Since Deynna Rey was a child growing up in Venezuela, she dreamed of going to college, but the expense made it feel out of reach. Through a combination of her own hard work and the encouragement she received from faculty and staff at City Colleges of Chicago, Deynna is on her way to a bachelor’s degree from Yale University this fall.
Deynna discovered that her Venezuelan high school diploma wasn’t recognized her when her family moved to the United States in 2018. She took the GED© exam to earn her high school equivalency while her family settled into life in Indianapolis. Not long after, the Rey family moved to Chicago, and Deynna’s father heard about free English as a Second Language (ESL) classes at Truman College.
“At that time, college felt completely out of reach. I decided to enroll in ESL classes because I knew I needed to strengthen my English, and I thought free ESL courses were the only chance I had to attend Truman College at all,” Deynna remembered.
Deynna got goosebumps when she heard about what she could do next. The Adult Education Department staff at Truman recognized that she had a high school diploma, and they told her about the Gateway Scholarship, which let her take credit courses at City Colleges for four semesters at a significant discount.
“It took me a long time to believe that it was real. I couldn’t believe that I was really going to be able to attend college,” she said.
In the fall of 2019, Deynna attended ESL classes four days a week and a college success credit course on the fifth day. She was too shy to raise her hand in class, so she would write down all her questions and talk to her instructors after other students left.
“It’s funny now, but it let me build relationships with my instructors and professors. Because classes were small, I could have personal connections with them,” Deynna said.
Deynna began Spring semester in 2020 full of excitement, enrolled in all credit classes. And then the COVID pandemic began. Classes moved to Zoom, and Deynna worried how this would affect her college experience. Little did she know that some of her best experiences were ahead.
Deynna’s transition specialist encouraged her to join the Truman College Nu Lambda chapter of Phi Theta Kappa Honor Society (PTK). With his help, and the support of her Phi Theta Kappa advisor, Dr. Kelly O’Malley, she joined the honors society, taking on a leadership role right away and building a community of friends. Deynna credits Dr. O’Malley with giving her the push she needed to reach her goals time and time again.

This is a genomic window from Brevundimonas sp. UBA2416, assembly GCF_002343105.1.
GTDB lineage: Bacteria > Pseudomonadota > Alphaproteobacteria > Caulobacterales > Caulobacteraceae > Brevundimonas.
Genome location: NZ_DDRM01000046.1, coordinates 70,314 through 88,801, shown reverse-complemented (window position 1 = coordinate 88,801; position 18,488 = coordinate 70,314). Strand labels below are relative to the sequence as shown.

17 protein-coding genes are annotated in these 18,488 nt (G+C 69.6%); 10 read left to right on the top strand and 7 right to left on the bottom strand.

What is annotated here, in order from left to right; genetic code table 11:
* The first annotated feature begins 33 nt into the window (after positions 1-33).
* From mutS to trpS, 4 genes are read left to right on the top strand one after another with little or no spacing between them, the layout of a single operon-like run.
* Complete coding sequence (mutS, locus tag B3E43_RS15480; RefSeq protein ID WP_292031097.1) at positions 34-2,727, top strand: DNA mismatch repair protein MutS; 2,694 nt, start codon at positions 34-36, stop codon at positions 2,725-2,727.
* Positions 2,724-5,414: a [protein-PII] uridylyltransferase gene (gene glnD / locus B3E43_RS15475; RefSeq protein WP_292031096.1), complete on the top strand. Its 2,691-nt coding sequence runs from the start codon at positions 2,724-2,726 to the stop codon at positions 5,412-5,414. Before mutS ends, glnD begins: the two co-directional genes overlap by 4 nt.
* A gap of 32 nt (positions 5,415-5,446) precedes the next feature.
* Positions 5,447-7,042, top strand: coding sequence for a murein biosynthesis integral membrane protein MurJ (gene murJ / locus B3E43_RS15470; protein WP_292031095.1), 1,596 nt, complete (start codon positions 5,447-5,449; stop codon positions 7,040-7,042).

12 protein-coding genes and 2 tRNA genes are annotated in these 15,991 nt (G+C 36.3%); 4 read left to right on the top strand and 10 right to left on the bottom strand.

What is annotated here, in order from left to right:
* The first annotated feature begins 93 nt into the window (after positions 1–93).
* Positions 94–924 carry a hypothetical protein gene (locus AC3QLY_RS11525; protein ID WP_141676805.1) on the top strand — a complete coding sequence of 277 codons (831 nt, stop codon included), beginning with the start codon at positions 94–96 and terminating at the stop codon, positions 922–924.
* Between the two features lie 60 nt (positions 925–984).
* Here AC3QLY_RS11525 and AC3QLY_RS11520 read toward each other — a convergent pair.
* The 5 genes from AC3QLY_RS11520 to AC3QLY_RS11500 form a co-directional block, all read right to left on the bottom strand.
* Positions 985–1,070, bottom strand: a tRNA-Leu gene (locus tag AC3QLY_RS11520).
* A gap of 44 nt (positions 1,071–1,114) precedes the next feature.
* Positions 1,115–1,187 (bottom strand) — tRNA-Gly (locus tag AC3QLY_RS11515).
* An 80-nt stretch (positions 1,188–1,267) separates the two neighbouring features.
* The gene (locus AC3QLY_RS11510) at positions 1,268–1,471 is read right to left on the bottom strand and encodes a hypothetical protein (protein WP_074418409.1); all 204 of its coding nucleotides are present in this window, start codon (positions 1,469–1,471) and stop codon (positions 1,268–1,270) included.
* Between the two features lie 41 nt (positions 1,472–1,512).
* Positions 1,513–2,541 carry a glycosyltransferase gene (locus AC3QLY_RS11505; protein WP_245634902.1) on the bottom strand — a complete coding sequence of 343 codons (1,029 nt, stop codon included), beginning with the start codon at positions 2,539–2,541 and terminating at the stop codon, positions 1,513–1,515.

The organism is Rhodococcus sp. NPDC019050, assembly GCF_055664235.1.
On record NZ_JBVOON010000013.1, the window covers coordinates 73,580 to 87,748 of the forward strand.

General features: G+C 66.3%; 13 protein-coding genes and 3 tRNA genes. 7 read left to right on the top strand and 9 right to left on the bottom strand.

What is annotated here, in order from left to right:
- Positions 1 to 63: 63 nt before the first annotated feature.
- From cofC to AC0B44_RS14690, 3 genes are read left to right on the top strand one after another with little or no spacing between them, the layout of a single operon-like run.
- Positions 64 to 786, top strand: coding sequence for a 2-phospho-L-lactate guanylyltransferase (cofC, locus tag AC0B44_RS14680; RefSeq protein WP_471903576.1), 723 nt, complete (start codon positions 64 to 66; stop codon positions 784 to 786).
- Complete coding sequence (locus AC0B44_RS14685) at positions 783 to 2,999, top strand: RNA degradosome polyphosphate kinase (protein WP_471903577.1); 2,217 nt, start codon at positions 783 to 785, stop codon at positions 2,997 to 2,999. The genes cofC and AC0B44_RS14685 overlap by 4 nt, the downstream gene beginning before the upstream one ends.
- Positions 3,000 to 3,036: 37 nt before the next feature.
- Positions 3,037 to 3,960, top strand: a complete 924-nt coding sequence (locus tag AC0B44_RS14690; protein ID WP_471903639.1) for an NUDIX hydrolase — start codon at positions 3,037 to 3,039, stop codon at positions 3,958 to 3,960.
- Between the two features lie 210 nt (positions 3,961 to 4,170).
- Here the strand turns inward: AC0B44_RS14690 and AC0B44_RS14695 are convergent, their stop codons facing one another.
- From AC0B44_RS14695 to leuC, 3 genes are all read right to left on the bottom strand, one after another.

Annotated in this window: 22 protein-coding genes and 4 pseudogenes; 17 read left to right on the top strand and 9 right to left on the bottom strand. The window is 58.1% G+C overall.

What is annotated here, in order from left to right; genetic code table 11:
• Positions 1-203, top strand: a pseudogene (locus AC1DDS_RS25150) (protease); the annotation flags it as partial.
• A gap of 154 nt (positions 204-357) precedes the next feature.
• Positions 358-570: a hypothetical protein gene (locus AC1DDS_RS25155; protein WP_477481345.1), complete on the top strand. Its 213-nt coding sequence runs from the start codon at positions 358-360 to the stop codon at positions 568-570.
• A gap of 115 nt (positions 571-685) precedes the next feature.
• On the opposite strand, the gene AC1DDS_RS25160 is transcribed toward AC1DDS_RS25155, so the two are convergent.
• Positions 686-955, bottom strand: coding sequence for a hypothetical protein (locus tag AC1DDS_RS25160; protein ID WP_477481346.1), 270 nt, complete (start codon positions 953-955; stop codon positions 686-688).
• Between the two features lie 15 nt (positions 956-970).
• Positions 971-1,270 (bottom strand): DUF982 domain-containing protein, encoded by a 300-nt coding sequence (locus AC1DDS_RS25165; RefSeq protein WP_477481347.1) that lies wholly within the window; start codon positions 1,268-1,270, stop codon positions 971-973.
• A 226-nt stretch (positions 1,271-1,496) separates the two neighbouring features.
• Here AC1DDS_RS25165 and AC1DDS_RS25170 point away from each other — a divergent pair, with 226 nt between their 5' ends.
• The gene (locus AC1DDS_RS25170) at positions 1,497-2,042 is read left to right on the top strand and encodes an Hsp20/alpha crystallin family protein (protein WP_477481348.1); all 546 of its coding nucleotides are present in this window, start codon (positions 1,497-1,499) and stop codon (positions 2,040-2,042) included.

“I believe it only takes one person to believe in you more than you believe in yourself,” Deynna said. “That was Dr. O’Malley in my life. From the moment I joined PTK, she was there to support me and always encouraged me to take leaps and try things I never had before,” she said.
Those leaps continued when Deynna ran for president of Truman’s Student Government Association and Vice President of Leadership in PTK in the spring of 2021. She recalls talking to Dr. O’Malley about her doubts – how could she be a leader without leadership experience? But Dr. O’Malley told Deynna something she will always remember.
“She told me, ‘You’re not supposed to know everything when you start. This is a learning experience. We’ve got you,’” Deynna said.
Dr. O’Malley remembers that conversation well, along with all the others they would have throughout Deynna’s time at Truman.
“Sometimes, a little push is the key,” Dr. O’Malley said. “I think it’s so important that students have someone they can trust who sees in them what they don’t yet see in themselves.”
Deynna won both elections and took the helm of two student organizations at once in the fall of 2021. She focused her efforts in the Student Government Association on engaging other students during the pandemic and using respect, diversity, and inclusion as guiding principles in her work. In PTK, Deynna was instrumental in expanding a peer mentoring program that supported all first-year students.
“We partnered with anyone we could at Truman to get it off the ground – the TRiO program, athletics, the ACCESS Center, and even President Jackson, the president of Truman College,” she said.
The project evolved into a semester-long credit leadership class in leadership at Truman with Dr. Jackson’s support.
When Deynna set her sights on transferring to a four-year institution, she was once again faced with the challenge of affording two more years of college—but Dr. O’Malley encouraged her to set ambitious goals.
“I will always remember the day of May 12, 2022,” Deynna said. “That day, I logged into the Yale University admissions portal and saw that I had been accepted. I called Dr. O’Malley, and we cried together.”
Deynna was hopeful that Yale’s need-based financial aid program would come through to make attending possible, and a month later, she and Dr. O’Malley were crying again when Deynna found out she earned a full ride scholarship there.
Deynna will bring plenty of general education transfer credits from Truman with her when she transfers to Yale this fall, but she certainly won’t forget her time at City Colleges. She plans to major in global affairs at Yale University and then pursue graduate school in international law after she earns her bachelor’s degree. She hopes to use her passion for human rights in a global role one day.
“From the moment I took a cultural anthropology class at Truman, I knew that immigration and worldwide issues were what I wanted to spend my life doing,” Deynna said. “Truman wasn’t just a meaningful place for me academically—it was a life-changing experience. It opened up my perspective to the world and the issues going on in our society. I’ll never be the same.”